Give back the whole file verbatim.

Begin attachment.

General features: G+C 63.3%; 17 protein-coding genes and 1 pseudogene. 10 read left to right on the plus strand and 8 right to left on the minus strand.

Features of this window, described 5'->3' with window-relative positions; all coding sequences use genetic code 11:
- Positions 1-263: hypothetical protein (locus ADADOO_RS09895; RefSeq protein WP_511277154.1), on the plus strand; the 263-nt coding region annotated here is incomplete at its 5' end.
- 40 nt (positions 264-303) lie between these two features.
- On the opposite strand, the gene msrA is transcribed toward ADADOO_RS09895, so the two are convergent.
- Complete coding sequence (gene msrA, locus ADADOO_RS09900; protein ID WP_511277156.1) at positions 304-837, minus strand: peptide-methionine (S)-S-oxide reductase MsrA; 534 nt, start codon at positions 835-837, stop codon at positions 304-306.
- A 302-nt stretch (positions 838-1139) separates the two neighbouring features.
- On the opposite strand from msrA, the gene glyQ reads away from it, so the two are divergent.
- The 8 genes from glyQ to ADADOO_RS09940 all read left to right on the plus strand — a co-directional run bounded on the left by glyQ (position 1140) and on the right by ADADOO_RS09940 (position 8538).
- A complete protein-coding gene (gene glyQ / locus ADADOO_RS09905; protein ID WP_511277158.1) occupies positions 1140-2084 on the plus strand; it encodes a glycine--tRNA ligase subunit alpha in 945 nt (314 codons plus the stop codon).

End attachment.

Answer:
General features: G+C 63.3%; 17 protein-coding genes and 1 pseudogene. 10 read left to right on the plus strand and 8 right to left on the minus strand.

Features of this window, described 5'->3' with window-relative positions; all coding sequences use genetic code 11:
- Positions 1-263: hypothetical protein (locus ADADOO_RS09895; RefSeq protein WP_511277154.1), on the plus strand; the 263-nt coding region annotated here is incomplete at its 5' end.
- 40 nt (positions 264-303) lie between these two features.
- On the opposite strand, the gene msrA is transcribed toward ADADOO_RS09895, so the two are convergent.
- Complete coding sequence (gene msrA, locus ADADOO_RS09900; protein ID WP_511277156.1) at positions 304-837, minus strand: peptide-methionine (S)-S-oxide reductase MsrA; 534 nt, start codon at positions 835-837, stop codon at positions 304-306.
- A 302-nt stretch (positions 838-1139) separates the two neighbouring features.
- On the opposite strand from msrA, the gene glyQ reads away from it, so the two are divergent.
- The 8 genes from glyQ to ADADOO_RS09940 all read left to right on the plus strand — a co-directional run bounded on the left by glyQ (position 1140) and on the right by ADADOO_RS09940 (position 8538).
- A complete protein-coding gene (gene glyQ / locus ADADOO_RS09905; protein ID WP_511277158.1) occupies positions 1140-2084 on the plus strand; it encodes a glycine--tRNA ligase subunit alpha in 945 nt (314 codons plus the stop codon).